Kochi: It is difficult not to bring up Nobel laureate and popular Mexican ambassador to India Octavio Paz in relation to Kochi-Muziris Biennale 2014’s Mexican-Canadian artist Rafael Lozano-Hemmer. Not only because the celebrated Paz is widely-translated into Indian languages and he started the now-defunct Triennale, but because he is also the uncle of Lozano-Hemmer.
“I first interviewed him when I was 18 and I met him a few times after that,” says Lozano-Hemmer. “My romanticism on India comes from him. He always spoke with reverence about this country.”
Lozano-Hemmer creates pioneering technology-driven installations that include and work through his audience. And there is a politics that never escapes his works, much like his the late legendary uncle who essayed his concern for the people through writings.
For KMB ‘14, the artist plays with a relatively new concept — “speaker as pixel” — where speakers are arranged country-wise in sets according to their military spending with relation to their GDP. They are fixed with motion sensors that detect the presence of a visitor and the country’s names light up and they play the national anthems corresponding to the visitor’s movements, letting out an indecipherable cacophony.
“This is my latest obsession…. I am researching the density of sound through the cacophony that is created,” says the 47-year-old artist, who feels that this biennale is a paradise for artists. “I was very excited to come to Kochi and work in the context of the show,” he adds. ‘Pan-anthem’ is a new work that Lozano-Hemmer has designed to “make tangible the statistics that run our world”.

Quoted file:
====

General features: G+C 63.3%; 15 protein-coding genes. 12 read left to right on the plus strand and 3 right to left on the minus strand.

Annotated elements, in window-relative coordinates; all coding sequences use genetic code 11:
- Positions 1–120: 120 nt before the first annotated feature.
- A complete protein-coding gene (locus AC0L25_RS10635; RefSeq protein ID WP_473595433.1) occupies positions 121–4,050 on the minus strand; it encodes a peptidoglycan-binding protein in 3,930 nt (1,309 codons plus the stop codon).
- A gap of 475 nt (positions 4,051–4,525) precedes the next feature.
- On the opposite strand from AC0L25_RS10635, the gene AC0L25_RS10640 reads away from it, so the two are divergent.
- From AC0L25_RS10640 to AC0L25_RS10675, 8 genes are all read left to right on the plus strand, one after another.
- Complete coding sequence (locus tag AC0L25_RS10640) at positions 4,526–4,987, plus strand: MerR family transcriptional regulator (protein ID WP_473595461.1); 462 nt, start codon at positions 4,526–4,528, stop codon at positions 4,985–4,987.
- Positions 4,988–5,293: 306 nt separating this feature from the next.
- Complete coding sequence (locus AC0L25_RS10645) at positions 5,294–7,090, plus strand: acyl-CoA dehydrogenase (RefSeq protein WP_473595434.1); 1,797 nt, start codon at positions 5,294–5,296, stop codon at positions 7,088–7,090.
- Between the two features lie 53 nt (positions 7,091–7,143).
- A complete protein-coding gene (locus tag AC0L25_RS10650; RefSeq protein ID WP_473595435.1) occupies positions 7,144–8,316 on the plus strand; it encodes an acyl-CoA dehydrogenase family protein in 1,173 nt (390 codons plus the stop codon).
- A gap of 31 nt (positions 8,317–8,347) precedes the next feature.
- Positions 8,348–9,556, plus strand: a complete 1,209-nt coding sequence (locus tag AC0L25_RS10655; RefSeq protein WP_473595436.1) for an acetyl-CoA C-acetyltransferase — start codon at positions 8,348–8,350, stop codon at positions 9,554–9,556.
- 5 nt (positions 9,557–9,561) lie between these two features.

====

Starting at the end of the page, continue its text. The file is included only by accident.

‘Pan-anthem’ arranges countries, represented by speakers playing national anthems, in sections according to their military spending, with the lowest spenders — Congo, Madagascar and Timor Leste — starting at the left and graduating to high spenders — the US, Oman, Israel, the UAE, Singapore and Saudi Arabia. Indian comes within the $31-$47 million spending bracket, while Pakistan comes in the $73-$118 set.
While it seems like a political work, the artist says that “this is just an experiment with data; my work does try to make links to social and historical issues, but this is not the main focus”. Over the years, the artist has been commissioned to create interactive technology-driven works in Mexico City's Zócalo Square to commemorate the year 2000, in Europe and the US, that end up making sometimes humorous statements about anti-consumerism or people’s interactions with each other.
The artist concedes that technology has a powerful influence on art. “Our culture, politics and lifestyles are managed through global networks of communication. Technology is not optional, but a part of us; so the natural thing is to use it. When I involve people, it is completely uncertain what the piece might be. But I want it out of my hands.”
Biennale curator Jitish Kallat notes that in “Lozano-Hemmer’s interactive sound installation, the statistic is held up as a tool for reflection. The piece is a mediation on the collective investment we make into our own annihilation, but foregrounds each nation's per capita investment in military expenditure.”
From a curatorial perspective, the piece is displayed at David Hall which during the Dutch occupation was believed to be used to accommodate military personnel. Historically, Parade Ground where David Hall is located was used by the Portuguese to store their armaments, and by the Dutch and the British to conduct military drills and parades.
Lozano-Hemmer’s work is partially supported by the Mexican Embassy in India and Ambassador Jamie Nualart accompanied the artist on his visit here. “It is a work of extraordinary talent, creativity and politics,” says Mr. Nualart. “It is full of surprises.”
He was also appreciative of the consistency of the biennale achieved through the "value and significance of artists who are here."